Almost everyone loves the idea of vegetables at summer cookouts, but do you really love those too-often-wan, flavor-challenged chunks of squash, eggplant, and bell peppers that end up languishing on your plate? In a recent Bite podcast interview, the vegetable-cookery master Abra Berens, author of the acclaimed new cookbook Ruffage, diagnosed one easily fixable part of the problem. “It seems to me that most grilled meats have a sauce on them, but we don’t treat vegetables with the same respect,” she told my colleague Maddie Oatman. Listen to the full episode here:
Berens offers one ingenious solution: depositing veggies straight from the grill into a highly flavored sauce called an escabeche, where they soak up flavor as they cool (details here). Her analysis of the grilled-veggie problem made me think of my favorite grilled-food accompaniment—one that’s fast, dead simple, and can be ready to go before you ignite the charcoal. It’s a pungent Italian herb sauce called salsa verde (not to be confused with the equally fantastic, tomatillo-centered Mexican salsa of the same name). In this one, parsley plays the starring role, delivering its bright, peppery flavor. It should make up at least half the herbs in the sauce; basil, mint, chives, and oregano are good supplements.
Salsa verde is classically served with meats and fish (it goes great with butterflied grilled whole chicken). But its fresh, zesty bite will make anything it touches sing—including even the most perfunctorily grilled vegetables. You could toss fresh-off-the-grill veggies in at, a la Berens; or serve it as a condiment.
In the version below, I use anchovies, which boost the umami quotient. Vegans and (misguided) anchovy haters can replace them with a tablespoon of drained capers (feel free to use both, but keep a light hand with added salt). Whatever you do, please don’t diss your veggies this Memorial Day.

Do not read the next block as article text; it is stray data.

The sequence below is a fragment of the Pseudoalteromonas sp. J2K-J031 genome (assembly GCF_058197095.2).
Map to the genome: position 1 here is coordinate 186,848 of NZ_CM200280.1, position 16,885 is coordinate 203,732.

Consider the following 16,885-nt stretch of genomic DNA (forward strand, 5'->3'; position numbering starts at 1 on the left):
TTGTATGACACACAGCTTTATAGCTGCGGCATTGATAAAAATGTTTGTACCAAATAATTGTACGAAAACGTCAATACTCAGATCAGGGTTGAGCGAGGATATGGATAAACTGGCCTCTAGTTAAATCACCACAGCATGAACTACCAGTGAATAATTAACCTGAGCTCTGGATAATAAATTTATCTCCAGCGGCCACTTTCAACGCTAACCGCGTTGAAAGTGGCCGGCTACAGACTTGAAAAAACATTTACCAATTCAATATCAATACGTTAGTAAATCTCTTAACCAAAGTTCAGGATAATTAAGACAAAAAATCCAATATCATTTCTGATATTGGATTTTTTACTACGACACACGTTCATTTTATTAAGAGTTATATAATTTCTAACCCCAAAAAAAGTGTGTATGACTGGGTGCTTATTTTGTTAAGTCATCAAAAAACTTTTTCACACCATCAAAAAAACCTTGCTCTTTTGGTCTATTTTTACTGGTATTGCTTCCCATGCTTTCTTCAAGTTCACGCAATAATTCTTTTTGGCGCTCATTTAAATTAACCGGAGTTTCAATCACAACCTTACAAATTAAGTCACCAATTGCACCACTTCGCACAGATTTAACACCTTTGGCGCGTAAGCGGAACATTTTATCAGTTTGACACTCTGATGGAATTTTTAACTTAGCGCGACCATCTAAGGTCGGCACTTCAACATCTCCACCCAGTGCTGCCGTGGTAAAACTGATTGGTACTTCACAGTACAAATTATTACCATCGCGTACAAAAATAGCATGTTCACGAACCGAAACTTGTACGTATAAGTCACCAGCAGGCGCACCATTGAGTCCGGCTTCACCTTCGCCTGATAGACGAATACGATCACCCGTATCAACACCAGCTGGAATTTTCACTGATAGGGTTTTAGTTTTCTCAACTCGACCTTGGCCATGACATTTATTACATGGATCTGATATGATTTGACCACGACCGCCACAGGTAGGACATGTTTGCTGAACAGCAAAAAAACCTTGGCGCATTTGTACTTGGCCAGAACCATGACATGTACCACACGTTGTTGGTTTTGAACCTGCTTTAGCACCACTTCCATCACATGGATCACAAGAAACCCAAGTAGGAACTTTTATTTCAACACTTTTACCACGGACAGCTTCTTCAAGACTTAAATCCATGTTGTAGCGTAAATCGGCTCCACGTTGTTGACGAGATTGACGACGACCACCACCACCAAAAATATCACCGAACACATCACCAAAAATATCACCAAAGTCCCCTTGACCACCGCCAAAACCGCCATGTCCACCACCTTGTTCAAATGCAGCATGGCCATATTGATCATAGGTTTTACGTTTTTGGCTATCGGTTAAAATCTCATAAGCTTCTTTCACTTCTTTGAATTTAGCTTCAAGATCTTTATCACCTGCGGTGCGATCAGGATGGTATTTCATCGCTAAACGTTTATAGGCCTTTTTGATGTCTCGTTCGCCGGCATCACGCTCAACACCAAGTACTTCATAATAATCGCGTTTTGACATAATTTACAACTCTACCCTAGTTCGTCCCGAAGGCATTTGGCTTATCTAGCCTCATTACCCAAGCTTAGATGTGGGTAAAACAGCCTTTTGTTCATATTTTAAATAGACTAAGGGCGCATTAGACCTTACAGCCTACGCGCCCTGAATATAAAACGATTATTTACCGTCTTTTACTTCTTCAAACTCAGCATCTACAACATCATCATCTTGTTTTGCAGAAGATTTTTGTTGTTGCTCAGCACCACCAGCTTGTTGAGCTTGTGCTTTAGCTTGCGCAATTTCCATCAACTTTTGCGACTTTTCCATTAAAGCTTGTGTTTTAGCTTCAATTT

(Makes about 1.5 cups)
2 cups fresh herb leaves—at least half (or all) flat-leaf parsley, plus basil, chives, mint, and/or oregano
3-4 anchovy fillets
2 cloves of garlic, crushed and peeled
A generous pinch of red chili flakes
1/2 cup extra-virgin olive oil (a little more if necessary to achieve a sauce)
1.5 teaspoons red-wine vinegar or fresh lemon juice (vinegar is the classic choice; lemon brings more brightness)
Sea salt and pepper to taste
Mince the herbs, garlic, and anchovies as finely as you can, put them into a bowl, and stir in the rest of the ingredients. I sometimes go to that trouble, but usually resort to a food processor or blender, which delivers almost as great a result in a fraction of the time. For that method, add the first four ingredients and pulse several times, scraping down the side of the container between pulses, until you have a paste. With the motor running, slowly add the olive oil until, whizzing until you have a sauce, pausing to scrape the sides as necessary. You can pulse in the lemon juice or vinegar at this time; but to ensure that your sauce maintains its vibrant green color when it’s time to eat, scrape it into a serving bowl now, and stir in the acid at the last minute. When that’s done, give it a generous grind of pepper, and add salt as needed.